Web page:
Are Celebrities Out of Touch?

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Illustration by Lauren Luna

Sofia Lyon
Layout Editor

In just the past few weeks, the world we once knew has been rendered vulnerable. Societal issues deeply embedded in our reality have risen to the surface, no longer free from scrutiny and reform. Underlying class and wealth disparities have become more visible and difficult to ignore. 

But the unveiling of these issues has gone beyond those of universal healthcare, wage inequality, and job security; what has become increasingly apparent over the past month is just how little America values lower economic classes. And conversely, how those in the high upper classes are protected.

It is difficult to deny that the U.S. maintained a uniquely romantic idea of celebrity even prior to the current pandemic. We have several media platforms, such as TMZ or Entertainment Tonight, dedicated solely to the existence of and intrigue with celebrities. A great deal of American marketing relies on celebrity status as a propaganda ploy via brand deals. 

And of course, celebrities play an alarmingly large role in modern U.S. politics. So it is no surprise that in times of an unprecedented crisis, the mentality of value directed towards celebrities, and all members of the upper classes for that matter, would extend beyond moral boundaries.

The unequal value judgements presented by COVID-19 are far more severe than glorification of celebrity status. They now, for many, bleed  into the ethical territory of life and death. Public figures such as Kris Jenner have sought out COVID-19 tests despite exhibiting no symptoms and in spite of the shortage of available testing kits. 

While many, regardless of their symptoms, pre-existing medical issues, or even if they are in critical condition, are forced to wait days or even weeks in order to receive testing and obtain their results, these celebrities are miraculously able to get tested fairly quickly. 

This disparity demonstrates that the institutions put in place to protect and serve the lives of the humans who rely on them are only interested in protecting the lives of the wealthy and famous.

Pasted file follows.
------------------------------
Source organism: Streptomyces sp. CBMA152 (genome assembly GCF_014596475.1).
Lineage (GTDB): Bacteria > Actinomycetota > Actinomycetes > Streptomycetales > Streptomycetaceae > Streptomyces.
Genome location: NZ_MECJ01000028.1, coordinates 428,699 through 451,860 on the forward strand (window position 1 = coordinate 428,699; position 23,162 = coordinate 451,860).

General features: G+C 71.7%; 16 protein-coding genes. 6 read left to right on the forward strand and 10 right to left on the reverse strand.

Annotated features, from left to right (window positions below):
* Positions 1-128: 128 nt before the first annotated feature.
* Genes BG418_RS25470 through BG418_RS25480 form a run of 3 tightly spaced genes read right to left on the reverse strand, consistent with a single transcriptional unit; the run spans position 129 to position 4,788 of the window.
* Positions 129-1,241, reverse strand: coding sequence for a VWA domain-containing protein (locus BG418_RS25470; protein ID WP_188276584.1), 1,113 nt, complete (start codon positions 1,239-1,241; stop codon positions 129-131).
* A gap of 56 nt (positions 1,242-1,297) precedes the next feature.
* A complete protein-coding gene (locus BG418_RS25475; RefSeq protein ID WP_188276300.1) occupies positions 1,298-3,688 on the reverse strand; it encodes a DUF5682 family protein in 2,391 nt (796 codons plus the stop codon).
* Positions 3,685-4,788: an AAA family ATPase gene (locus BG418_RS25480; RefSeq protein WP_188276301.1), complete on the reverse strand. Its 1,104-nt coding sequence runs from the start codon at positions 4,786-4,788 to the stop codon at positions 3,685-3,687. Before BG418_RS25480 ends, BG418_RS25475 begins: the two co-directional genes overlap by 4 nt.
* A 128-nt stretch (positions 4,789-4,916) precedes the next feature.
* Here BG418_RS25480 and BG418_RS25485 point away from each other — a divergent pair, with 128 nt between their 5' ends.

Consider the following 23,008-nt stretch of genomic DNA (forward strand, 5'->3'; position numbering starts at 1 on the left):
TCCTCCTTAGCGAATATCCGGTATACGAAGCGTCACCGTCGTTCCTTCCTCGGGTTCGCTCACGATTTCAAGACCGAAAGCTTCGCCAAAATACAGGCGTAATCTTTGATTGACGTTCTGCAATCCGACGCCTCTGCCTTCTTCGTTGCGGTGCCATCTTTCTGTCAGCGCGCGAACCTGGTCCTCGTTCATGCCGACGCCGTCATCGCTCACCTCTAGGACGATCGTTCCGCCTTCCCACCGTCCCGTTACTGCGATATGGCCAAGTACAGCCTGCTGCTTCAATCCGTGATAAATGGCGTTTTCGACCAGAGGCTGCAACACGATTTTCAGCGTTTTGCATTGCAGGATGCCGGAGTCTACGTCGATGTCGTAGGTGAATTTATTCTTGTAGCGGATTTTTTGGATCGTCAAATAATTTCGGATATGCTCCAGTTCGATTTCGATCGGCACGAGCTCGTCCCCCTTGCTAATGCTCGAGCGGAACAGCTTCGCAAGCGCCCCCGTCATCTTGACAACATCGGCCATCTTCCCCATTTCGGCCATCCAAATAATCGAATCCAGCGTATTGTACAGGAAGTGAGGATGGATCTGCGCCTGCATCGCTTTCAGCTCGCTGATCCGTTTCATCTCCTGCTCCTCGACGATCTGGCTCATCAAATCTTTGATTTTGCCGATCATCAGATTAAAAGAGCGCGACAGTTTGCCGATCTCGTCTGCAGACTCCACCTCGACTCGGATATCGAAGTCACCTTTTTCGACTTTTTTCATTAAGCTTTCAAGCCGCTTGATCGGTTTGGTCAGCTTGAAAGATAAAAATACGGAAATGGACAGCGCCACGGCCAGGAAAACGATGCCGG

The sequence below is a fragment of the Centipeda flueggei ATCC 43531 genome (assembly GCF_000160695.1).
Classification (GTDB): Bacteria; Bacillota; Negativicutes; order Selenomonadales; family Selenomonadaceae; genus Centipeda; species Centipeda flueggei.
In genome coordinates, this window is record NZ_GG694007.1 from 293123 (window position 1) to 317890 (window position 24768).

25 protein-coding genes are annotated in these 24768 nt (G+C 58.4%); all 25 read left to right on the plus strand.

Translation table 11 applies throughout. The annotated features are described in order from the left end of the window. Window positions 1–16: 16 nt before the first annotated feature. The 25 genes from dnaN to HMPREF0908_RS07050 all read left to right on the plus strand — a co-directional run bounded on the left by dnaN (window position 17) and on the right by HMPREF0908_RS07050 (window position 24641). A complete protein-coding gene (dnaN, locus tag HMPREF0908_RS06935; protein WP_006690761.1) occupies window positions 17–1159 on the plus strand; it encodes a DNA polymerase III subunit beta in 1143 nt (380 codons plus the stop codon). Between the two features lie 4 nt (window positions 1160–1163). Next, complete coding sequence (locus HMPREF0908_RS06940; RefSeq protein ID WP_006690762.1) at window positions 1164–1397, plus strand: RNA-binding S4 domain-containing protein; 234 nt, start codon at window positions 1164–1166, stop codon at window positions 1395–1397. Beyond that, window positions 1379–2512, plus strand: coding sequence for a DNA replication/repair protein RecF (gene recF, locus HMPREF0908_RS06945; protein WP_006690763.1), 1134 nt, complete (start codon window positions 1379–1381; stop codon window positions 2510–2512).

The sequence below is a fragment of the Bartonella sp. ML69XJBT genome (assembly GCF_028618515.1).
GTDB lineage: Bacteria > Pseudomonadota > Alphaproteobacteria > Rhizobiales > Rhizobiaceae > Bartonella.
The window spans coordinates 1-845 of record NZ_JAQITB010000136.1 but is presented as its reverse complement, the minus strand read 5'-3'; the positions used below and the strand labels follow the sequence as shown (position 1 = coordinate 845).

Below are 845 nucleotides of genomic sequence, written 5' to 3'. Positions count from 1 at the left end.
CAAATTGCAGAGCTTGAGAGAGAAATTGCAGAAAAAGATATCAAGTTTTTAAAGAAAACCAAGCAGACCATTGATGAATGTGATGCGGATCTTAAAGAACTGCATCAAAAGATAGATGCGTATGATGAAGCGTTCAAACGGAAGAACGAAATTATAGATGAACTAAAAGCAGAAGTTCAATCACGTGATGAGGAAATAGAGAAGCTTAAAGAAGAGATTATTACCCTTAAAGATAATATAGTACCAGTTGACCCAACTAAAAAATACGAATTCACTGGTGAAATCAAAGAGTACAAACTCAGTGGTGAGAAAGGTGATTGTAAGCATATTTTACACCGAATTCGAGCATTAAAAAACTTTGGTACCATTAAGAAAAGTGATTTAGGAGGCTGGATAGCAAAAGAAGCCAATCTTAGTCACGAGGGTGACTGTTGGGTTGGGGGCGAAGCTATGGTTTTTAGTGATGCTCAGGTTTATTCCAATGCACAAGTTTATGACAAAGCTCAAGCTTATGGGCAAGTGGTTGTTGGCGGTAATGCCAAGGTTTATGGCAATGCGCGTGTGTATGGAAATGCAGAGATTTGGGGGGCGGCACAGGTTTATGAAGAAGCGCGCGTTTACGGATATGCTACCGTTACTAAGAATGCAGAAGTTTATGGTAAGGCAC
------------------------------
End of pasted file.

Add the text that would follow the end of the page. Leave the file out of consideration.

When it comes to Justin Bieber’s ignorant comments about wealth or Gal Gadot’s quaint video of her fellow stars singing “Imagine,” it’s all just a symptom of the bizarre and toxic celebrity culture that is inextricably weaved into the American consciousness. As per Bieber’s social media message, celebrities should not feel guilty for flaunting wealth during the current circumstances because they worked to earn what they have. 

But this statement only reinforces the distance between celebrity culture and the reality of working-class Americans. Defending one’s ability to brag while many have lost their jobs and are struggling to manage their financial obligations is not only out of touch, but sorely privileged. 

It ignores the systematic privileges in place which favorably award certain opportunities to specific individuals, namely those who are born into wealth or those who are born conventionally beautiful. 

However, it is not a matter of whether celebrities worked for their wealth or not. It is the absurd egotism which infiltrates the minds of many celebrities and pervades their culture. It is the belief that those who are struggling to get by or afraid for their loved one’s lives can be helped by seeing a video of a few major celebrities singing a melancholy song. 

Perhaps had the present circumstances been any less drastic or widespread, that kind of action would be acknowledged as charming and endearing. But what the COVID-19 pandemic has exposed about celebrity culture and the amount of resources dedicated to protecting the wealthy cannot be mended by such a hollow gesture. 

Moreover, the ignorance of the gesture itself speaks more to the extent many celebrities are out of touch with the public — perhaps they believe it will make a difference in people’s lives because they do not sense any real threat from the pandemic. 

As shown by the medical system’s quickness to attend to celebrities as well as their wealth and access to healthcare, the wealthy are effectively protected from illness. Needless to say, it seems apt for the public to grow tired of the endless stream of celebrity tweets complaining of boredom while enjoying amenities many could only dream of. 

While it is difficult to imagine how the world will change by the end of this unusual time, it will hopefully trigger a shift in the celebrity paradigm which pushes us away from the romantic attitudes that elevated them into superhuman status in the first place.

Sofia Lyon
Sofia Lyon is a third year English and Philosophy double major from Los Angeles, California. She enjoys making grilled-cheese sandwiches, grooving to 70's disco tunes, and sharing poetry with her friends.

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